Monday 19 February 2018

Voters are not falling for the line on stability

Focus on fiscal restraint has been positive, but there's lots to worry about, writes Dan O'Brien

DECISION: Counting votes. Photo: Steve Humphreys
DECISION: Counting votes. Photo: Steve Humphreys
Dan O'Brien

Dan O'Brien

The early days of the election campaign have been marked by the absence of auction politics. Instead of attempting exclusively to outdo each other in what tax breaks and new spending commitments they offer to voters, the parties have been arguing about the detail of the constraints and limitations on future giveaways. One party (Labour) has explicitly said that the reduction of public debt is a priority.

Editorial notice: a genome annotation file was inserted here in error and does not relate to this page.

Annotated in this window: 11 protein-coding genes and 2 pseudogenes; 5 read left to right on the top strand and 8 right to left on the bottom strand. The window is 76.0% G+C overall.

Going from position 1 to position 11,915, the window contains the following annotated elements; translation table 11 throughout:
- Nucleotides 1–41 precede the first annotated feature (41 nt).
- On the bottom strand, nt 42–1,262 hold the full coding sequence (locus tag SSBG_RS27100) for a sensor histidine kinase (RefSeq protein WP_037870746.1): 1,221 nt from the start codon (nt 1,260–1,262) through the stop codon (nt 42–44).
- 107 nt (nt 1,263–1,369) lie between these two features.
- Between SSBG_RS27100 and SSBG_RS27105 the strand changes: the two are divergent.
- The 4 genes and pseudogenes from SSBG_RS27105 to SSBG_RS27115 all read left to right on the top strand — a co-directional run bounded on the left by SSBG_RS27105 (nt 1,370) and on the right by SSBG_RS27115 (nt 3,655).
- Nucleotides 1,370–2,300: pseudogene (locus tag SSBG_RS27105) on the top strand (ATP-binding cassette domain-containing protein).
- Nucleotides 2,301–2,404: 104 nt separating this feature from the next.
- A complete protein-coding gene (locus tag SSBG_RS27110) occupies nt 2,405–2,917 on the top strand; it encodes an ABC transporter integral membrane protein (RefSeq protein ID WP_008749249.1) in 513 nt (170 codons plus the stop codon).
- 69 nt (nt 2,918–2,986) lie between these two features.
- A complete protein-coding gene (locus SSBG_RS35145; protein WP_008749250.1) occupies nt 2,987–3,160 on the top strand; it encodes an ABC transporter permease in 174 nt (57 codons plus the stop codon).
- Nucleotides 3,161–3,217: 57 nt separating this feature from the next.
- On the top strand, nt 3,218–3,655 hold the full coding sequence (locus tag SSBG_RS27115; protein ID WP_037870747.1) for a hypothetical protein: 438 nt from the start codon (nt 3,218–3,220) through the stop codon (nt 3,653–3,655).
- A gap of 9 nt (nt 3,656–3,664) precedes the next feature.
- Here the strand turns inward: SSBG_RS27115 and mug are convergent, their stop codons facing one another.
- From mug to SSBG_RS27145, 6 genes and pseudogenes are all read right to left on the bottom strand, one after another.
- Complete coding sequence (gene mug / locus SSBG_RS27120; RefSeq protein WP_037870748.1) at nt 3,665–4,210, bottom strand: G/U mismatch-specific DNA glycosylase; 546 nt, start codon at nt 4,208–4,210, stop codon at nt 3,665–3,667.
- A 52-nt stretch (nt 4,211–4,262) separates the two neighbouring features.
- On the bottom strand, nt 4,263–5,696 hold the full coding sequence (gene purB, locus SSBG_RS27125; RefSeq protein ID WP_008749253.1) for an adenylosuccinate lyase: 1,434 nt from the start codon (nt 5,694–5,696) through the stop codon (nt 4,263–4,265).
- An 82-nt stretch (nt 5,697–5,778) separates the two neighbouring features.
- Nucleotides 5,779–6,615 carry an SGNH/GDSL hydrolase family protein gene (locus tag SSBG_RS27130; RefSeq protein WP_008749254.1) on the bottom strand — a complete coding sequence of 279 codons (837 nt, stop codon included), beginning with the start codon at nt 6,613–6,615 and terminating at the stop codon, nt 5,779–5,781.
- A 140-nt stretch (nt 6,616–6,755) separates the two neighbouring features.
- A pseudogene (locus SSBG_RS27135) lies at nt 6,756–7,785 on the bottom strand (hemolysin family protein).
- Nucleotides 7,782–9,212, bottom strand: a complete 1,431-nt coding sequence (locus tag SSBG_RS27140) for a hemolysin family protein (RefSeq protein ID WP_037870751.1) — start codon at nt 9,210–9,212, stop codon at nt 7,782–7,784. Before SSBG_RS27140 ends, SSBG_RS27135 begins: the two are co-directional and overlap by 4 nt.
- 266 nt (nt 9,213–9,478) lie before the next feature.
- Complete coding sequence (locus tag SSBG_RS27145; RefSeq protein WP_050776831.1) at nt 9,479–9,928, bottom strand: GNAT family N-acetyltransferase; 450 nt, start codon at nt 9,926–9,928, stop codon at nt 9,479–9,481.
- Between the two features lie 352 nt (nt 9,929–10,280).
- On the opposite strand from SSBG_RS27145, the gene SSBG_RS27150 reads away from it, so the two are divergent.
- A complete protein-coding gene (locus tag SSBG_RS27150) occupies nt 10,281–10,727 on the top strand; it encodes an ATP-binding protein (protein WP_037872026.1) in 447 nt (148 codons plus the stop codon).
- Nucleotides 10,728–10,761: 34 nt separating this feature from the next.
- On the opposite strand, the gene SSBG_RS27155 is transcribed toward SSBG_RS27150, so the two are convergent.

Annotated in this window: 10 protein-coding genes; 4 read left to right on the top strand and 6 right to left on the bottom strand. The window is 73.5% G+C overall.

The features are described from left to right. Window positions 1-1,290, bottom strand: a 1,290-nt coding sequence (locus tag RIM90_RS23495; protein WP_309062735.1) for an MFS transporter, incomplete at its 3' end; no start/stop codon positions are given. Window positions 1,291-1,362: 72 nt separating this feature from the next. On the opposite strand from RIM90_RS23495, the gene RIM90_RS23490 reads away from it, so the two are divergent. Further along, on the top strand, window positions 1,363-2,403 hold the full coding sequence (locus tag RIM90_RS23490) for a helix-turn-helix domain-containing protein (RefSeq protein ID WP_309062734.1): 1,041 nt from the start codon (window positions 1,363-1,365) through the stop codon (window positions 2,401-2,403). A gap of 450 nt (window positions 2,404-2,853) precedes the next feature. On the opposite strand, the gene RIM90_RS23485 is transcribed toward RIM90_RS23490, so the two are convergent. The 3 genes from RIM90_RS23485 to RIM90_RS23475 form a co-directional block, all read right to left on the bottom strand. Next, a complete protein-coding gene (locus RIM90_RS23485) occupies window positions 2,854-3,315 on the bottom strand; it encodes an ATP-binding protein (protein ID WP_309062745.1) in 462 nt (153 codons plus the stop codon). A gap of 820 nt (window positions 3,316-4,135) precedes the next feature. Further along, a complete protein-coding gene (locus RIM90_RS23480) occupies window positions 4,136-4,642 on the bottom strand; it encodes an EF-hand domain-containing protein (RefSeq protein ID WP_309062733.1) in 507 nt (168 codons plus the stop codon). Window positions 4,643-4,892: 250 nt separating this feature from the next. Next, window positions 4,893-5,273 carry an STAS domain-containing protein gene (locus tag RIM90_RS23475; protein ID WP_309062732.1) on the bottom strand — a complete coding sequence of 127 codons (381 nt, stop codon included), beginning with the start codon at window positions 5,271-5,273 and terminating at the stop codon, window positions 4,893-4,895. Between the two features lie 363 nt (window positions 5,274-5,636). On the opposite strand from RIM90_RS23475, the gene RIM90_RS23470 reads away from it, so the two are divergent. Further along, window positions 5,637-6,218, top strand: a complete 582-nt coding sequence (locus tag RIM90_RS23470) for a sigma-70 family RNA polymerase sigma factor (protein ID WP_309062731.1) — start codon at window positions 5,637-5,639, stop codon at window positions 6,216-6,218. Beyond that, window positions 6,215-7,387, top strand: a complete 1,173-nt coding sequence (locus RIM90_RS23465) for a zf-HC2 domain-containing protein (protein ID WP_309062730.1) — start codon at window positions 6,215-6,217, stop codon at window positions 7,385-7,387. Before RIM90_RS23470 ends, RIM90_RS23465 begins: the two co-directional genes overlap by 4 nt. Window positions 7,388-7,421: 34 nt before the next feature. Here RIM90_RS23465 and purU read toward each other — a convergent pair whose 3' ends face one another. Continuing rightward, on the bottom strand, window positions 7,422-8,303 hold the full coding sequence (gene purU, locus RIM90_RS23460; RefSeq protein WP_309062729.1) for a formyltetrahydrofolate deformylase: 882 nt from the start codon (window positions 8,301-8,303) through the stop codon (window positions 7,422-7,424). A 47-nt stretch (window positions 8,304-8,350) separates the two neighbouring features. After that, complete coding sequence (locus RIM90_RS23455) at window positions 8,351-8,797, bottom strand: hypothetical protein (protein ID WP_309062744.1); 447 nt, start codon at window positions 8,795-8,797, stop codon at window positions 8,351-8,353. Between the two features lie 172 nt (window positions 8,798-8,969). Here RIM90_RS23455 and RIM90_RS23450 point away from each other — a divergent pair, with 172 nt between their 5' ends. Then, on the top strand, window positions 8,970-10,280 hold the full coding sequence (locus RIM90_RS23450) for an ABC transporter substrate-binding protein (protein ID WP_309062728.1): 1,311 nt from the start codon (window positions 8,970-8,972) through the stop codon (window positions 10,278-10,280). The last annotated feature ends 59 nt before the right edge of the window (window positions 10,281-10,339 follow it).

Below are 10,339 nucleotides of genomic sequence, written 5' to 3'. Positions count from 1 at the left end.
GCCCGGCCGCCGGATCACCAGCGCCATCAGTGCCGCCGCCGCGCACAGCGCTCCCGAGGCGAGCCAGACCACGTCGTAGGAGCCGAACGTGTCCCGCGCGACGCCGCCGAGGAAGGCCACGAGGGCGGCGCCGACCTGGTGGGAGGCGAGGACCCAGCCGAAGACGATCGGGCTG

Is this a sign, however tentative, that our politics has changed? Could the effects of the crash and the plethora of new rules on managing the public finances have brought a new maturity to politics?

The move away from making as many promises as possible to acknowledging how scarce resources will be is potentially much more significant than differences over the amount of future "fiscal space" in five years from 2017 to 2021.

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